On the other hand, leave to amend may be denied if amendment is futile. Saul v. United States, 928 F. 2d 829, 843 (9th Cir. 1991). "Futility" normally is examined with a view towards determining whether any set of facts might exist which could support the amendment. Miller v. Rykoff-Sexton, Inc., 845 F. 2d 209, 214 (9th Cir. 1988). Here the Court will examine the futility issue from the slightly different perspective of whether the party sought to be brought in by the amendment is a proper party to this interpleader action; if so, whether Topa could and should secure in this action the relief for which it wants 3SJ added; and whether the funds may and should be distributed at this time without regard to whether 3SJ is brought in or not.

B. Interpleader

This action, brought by a liability insurance company faced with multiple claims against a negligent insured in amounts multiple times greater than the liability policy covering the negligence, is a common and recognized basis for interpleader. See, e.g., State Farm Fire & Cas. Co. v. Tashire, 386 U.S. 523 (1967). However, such action is not the be all to end all; the court in which the interpleader is filed cannot adjudicate the injured parties' claims against other torfeasors nor independent claims against the insurance company. The court can only determine how to distribute the interpled funds among the various claimants. Id. at 535-37. Interpleader is not a "bill of peace". General Atomic Co. v. Duke Power Co., 553 F. 2d 53, 57 (10th Cir. 1977).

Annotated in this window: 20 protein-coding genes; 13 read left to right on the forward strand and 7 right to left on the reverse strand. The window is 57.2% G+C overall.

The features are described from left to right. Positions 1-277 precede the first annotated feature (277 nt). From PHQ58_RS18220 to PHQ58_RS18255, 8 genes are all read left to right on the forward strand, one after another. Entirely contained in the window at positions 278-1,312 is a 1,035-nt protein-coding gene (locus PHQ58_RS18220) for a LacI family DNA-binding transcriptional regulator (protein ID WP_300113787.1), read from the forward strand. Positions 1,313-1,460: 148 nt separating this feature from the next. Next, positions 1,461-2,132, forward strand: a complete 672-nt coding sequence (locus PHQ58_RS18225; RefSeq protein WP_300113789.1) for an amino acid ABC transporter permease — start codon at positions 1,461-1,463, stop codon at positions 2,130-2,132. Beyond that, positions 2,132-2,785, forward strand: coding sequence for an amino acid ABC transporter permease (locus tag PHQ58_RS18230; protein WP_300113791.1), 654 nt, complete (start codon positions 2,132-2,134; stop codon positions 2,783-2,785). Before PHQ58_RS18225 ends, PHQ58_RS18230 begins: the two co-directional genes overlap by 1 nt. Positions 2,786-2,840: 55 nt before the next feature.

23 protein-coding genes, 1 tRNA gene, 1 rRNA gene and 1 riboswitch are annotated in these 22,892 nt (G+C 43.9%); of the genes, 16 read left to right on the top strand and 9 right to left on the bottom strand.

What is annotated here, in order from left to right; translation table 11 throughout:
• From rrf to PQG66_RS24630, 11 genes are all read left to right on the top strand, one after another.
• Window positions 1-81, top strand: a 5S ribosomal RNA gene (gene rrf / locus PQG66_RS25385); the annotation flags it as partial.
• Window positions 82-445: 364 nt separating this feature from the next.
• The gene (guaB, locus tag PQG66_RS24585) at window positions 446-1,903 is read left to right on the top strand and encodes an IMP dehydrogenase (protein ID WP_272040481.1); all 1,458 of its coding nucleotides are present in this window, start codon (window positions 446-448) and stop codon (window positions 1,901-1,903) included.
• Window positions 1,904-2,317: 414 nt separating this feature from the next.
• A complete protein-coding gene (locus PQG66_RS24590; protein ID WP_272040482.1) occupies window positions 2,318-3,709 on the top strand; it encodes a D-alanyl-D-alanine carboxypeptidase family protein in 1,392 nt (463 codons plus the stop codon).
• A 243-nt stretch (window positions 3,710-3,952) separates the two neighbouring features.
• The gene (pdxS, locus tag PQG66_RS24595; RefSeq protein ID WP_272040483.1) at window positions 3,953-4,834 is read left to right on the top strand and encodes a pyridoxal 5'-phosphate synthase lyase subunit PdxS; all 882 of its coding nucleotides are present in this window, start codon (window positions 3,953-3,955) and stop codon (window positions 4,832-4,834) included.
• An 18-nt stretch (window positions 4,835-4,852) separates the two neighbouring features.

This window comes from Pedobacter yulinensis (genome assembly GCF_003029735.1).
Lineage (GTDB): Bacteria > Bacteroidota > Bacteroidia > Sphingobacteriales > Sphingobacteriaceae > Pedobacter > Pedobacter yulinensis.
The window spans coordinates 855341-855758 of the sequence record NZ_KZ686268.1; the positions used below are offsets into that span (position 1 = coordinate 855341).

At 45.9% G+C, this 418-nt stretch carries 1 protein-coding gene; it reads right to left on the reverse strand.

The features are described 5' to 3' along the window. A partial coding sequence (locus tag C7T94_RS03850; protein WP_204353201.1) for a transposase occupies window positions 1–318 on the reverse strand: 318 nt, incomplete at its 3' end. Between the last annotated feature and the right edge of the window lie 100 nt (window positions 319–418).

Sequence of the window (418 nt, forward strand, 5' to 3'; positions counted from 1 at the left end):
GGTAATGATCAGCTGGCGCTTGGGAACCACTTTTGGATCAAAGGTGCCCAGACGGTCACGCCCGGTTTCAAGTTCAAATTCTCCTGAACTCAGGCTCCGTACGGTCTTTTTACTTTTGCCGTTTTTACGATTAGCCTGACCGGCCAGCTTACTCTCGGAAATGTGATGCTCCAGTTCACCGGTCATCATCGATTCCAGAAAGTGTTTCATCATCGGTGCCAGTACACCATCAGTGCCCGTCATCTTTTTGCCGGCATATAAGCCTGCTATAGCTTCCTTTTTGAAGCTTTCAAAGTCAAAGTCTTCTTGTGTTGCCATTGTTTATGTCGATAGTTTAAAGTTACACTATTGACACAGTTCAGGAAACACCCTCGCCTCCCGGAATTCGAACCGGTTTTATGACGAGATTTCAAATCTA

Since liability insurance companies owe their insureds a duty to defend and indemnify, interpleading the policy limits does not relieve the carrier of the duty to defend. Mt. Hawley Ins. Co. v. Federal Savings & Loan Insurance Corp., 695 F.Supp. 469, 474 (C.D. Cal. 1987)

IV. THE PARTIES' RESPECTIVE POSITIONS AND PROPOSED ORDERS

A. Topa

Topa seeks injunctive relief precluding anyone from initiating or pursuing in any court further claim against the interpled funds or directly against Topa. The court in an interpleader action may permanently enjoin the claimants in an appropriate manner and grant other adequate relief to the stakeholder. Francis I. du Pont & Co. v. Sheen, 324 F.2d 3, 4 (3rd Cir. 1963) (citing Dugas v. American Surety Co., 300 U.S. 414 (1937)).

More specifically, Topa seeks leave to add 3SJ to "ensure that any order discharging Topa binds all claimants or potential claimants to the impled [sic] policy limits."

(ECF No. 86 at 1:26-27.) Topa notes that the primary purpose of interpleader is to protect the interpleading party from a multiplicity of suits. (Id. at 5:20-22 citing Aetna Life Ins. Co. v. Bayona, 223 F.3d 1030, 1034 (9th Cir. 2000).)

Topa notes that 3SJ is not a true claimant to the funds. However, 3SJ wants the

claimants to release 3SJ as a condition of distribution of the policy limits. Topa fears that if the funds are disbursed without 3SJ being a party "there is a real chance that 3SJ will make an after-the-fact challenge" to the disbursement. (Id. at 2:6-7.) Topa contends that 3SJ may argue that it was prejudiced by being denied the opportunity to object to the proposed allocation and disbursement. (Id. at 2:18-20.) Plaintiff argues "[t]o pay the funds out now is to risk a separate action undoing the proposed allocated disbursement of funds." (Id. at 6:5-6.)